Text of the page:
Dundee teen Rachel would ‘probably be dead if it wasn’t for my horse Rico’

Rachel Ward (19) with her horse Rico (8) on a farm at Balnuith
Rachel Ward (19) with her horse Rico (8) on a farm at Balnuith

A Dundee teenager who tried to end her life three times said she’s alive today thanks to her horse Rico — and a stable owner’s kindness.

Rachel Ward started struggling with mental health issues when she was 16 and over the next three years spiralled into a pit of depression, self-harm and suicidal tendencies.

The 19-year-old has told the Tele that she tried to hang herself on two occasions and took an overdose of antidepressants on another.

Rachel, who is a show jumper, managed to pull herself back from the brink and credits her relationship with her horse for allowing her to defeat her demons.

Rachel, from Fintry, said: “I was on a lot of antidepressants and things were up and down — I still had bad times when I suffered from bad depression and anxiety.

“I had left school at 17 and I was working at stables with horses. I absolutely loved my job, but then, on a bad day, I took an overdose of antidepressants.

“I went into work anyway and I collapsed in front of everyone — I never went back after that.

“I tried to do a lot of things after that, but nothing felt right.

“It was around that time that I started to self-harm — I would cut myself. It made me feel some kind of relief.

“It just felt like the right thing to do at the time. It was a way of getting my frustrations out.”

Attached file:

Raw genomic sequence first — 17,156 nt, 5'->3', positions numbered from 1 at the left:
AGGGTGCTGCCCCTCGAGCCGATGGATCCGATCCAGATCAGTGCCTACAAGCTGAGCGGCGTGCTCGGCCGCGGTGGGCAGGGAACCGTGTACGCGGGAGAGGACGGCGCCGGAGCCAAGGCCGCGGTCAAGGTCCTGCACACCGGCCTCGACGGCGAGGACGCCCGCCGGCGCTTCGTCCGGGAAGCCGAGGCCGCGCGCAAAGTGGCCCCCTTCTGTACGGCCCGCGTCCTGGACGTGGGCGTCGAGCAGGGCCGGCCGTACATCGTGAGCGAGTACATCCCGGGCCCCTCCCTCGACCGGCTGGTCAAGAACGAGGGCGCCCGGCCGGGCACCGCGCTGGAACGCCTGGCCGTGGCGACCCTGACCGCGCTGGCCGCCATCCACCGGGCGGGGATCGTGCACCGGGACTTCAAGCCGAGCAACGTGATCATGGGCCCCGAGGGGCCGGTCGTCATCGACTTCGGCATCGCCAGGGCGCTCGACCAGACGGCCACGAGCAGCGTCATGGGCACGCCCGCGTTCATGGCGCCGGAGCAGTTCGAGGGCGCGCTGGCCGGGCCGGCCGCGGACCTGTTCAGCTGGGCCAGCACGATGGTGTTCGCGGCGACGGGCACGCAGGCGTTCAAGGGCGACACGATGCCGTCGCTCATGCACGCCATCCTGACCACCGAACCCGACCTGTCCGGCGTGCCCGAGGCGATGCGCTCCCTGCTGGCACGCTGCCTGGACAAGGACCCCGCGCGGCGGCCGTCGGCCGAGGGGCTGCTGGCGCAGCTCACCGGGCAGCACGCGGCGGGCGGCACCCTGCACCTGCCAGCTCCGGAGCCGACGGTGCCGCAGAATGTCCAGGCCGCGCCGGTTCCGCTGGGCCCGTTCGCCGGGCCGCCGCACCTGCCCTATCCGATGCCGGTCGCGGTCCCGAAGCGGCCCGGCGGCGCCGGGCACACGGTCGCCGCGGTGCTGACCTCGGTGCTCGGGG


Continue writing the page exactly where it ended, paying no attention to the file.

Evening Telegraph - Dundee - Adam Hill - Mental Health Let down Rachel Ward Story - Dundee - Rachel Ward (19) from Fintry fought through a suicide attempt and mental health issues but if it wasnt for her horse Rico, she would not be well on the way to recovery. - Picture Shows: Rachel Ward (19) with her horse Rico (8) on the farm at Balnuith. - Tuesday 9 May 2017

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Rachel’s mental state continued to deteriorate and she was referred to Carseview by her GP.

She began to receive daily visits from the crisis team.

Rachel said that the experience was “a disaster” and that she didn’t believe the methods used by the team would help her recover. Her daily visits were stopped.

She said: “I was at my lowest at that point — I felt completely helpless.”

One night, Rachel got blackout drunk in a bid to “numb the pain”. When she got home, she attempted to take her own life again.

This time, she tried to hang herself. She then repeated the attempt afterwards.

Rachel, who had show jumped for 12 years and competed for eight of those, owns a horse called Rico.

She said that it was a struggle to continue show jumping because of her mental state.

Rachel moved Rico to new stables at Balnuith Stables, near Tealing, but the financial strain of keeping her pet meant she was considering selling him.

However, Steph Thomson, the owner of Balnuith Stables, said she would assist in keeping Rico, 8, if Rachel helped out a couple of days a week with the other horses.

Little did Rachel know that this would be the moment where her recovery started and that she would eventually be free from all of the medications she was taking daily.

She said: “I broke down crying when she said that she would help me out. It was her who saved my life — if it wasn’t for her making that decision, then I wouldn’t be here.

“After that, I rode down with Rico and I have been going there six days a week since.

“I feel like it is all in the past now — I just try to take it one day at a time.

“I would probably be dead if it wasn’t for Rico — my horse knows every little secret I have, but he will never tell anyone anything.”

Rachel is now planning to study psychology in a bid to help others with her experiences.

If you feel suicidal, or just need someone to talk to, volunteers at the Samaritans are on hand to help 24 hours a day. Contact them by calling 116123, or by emailing jo@samaritans.org.

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